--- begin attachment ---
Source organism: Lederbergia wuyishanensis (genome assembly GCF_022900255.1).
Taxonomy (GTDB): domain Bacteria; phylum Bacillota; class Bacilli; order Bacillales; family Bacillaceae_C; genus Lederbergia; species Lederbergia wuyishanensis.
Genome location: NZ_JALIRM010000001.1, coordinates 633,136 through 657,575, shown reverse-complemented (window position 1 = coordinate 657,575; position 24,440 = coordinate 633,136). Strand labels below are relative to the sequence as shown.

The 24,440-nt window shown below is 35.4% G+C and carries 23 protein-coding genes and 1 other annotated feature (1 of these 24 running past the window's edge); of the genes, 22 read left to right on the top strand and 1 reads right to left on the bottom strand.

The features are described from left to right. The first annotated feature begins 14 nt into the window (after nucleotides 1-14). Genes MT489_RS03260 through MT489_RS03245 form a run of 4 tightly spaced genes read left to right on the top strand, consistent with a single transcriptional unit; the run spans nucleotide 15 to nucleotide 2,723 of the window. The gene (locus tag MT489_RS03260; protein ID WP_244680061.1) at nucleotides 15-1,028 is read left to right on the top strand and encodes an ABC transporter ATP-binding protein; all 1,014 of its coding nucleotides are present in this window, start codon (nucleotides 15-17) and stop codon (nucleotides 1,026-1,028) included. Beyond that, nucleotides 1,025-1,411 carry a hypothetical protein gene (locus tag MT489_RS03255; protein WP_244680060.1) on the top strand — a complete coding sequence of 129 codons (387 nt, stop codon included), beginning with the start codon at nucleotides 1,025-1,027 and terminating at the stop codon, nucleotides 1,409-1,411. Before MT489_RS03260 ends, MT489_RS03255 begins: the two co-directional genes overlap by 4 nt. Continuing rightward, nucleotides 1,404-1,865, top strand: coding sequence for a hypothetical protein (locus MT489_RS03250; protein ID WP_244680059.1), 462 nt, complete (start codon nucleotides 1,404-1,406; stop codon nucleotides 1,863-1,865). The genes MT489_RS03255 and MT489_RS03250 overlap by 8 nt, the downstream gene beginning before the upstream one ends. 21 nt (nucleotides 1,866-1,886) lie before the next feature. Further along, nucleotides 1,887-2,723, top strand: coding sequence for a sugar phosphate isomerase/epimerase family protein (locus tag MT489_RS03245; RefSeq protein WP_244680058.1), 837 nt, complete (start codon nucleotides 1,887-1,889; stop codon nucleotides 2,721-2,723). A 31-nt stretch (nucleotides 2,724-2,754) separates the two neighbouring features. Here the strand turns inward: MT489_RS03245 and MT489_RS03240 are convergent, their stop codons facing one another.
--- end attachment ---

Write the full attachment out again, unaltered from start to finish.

Source organism: Lederbergia wuyishanensis (genome assembly GCF_022900255.1).
Taxonomy (GTDB): domain Bacteria; phylum Bacillota; class Bacilli; order Bacillales; family Bacillaceae_C; genus Lederbergia; species Lederbergia wuyishanensis.
Genome location: NZ_JALIRM010000001.1, coordinates 633,136 through 657,575, shown reverse-complemented (window position 1 = coordinate 657,575; position 24,440 = coordinate 633,136). Strand labels below are relative to the sequence as shown.

The 24,440-nt window shown below is 35.4% G+C and carries 23 protein-coding genes and 1 other annotated feature (1 of these 24 running past the window's edge); of the genes, 22 read left to right on the top strand and 1 reads right to left on the bottom strand.

The features are described from left to right. The first annotated feature begins 14 nt into the window (after nucleotides 1-14). Genes MT489_RS03260 through MT489_RS03245 form a run of 4 tightly spaced genes read left to right on the top strand, consistent with a single transcriptional unit; the run spans nucleotide 15 to nucleotide 2,723 of the window. The gene (locus tag MT489_RS03260; protein ID WP_244680061.1) at nucleotides 15-1,028 is read left to right on the top strand and encodes an ABC transporter ATP-binding protein; all 1,014 of its coding nucleotides are present in this window, start codon (nucleotides 15-17) and stop codon (nucleotides 1,026-1,028) included. Beyond that, nucleotides 1,025-1,411 carry a hypothetical protein gene (locus tag MT489_RS03255; protein WP_244680060.1) on the top strand — a complete coding sequence of 129 codons (387 nt, stop codon included), beginning with the start codon at nucleotides 1,025-1,027 and terminating at the stop codon, nucleotides 1,409-1,411. Before MT489_RS03260 ends, MT489_RS03255 begins: the two co-directional genes overlap by 4 nt. Continuing rightward, nucleotides 1,404-1,865, top strand: coding sequence for a hypothetical protein (locus MT489_RS03250; protein ID WP_244680059.1), 462 nt, complete (start codon nucleotides 1,404-1,406; stop codon nucleotides 1,863-1,865). The genes MT489_RS03255 and MT489_RS03250 overlap by 8 nt, the downstream gene beginning before the upstream one ends. 21 nt (nucleotides 1,866-1,886) lie before the next feature. Further along, nucleotides 1,887-2,723, top strand: coding sequence for a sugar phosphate isomerase/epimerase family protein (locus tag MT489_RS03245; RefSeq protein WP_244680058.1), 837 nt, complete (start codon nucleotides 1,887-1,889; stop codon nucleotides 2,721-2,723). A 31-nt stretch (nucleotides 2,724-2,754) separates the two neighbouring features. Here the strand turns inward: MT489_RS03245 and MT489_RS03240 are convergent, their stop codons facing one another.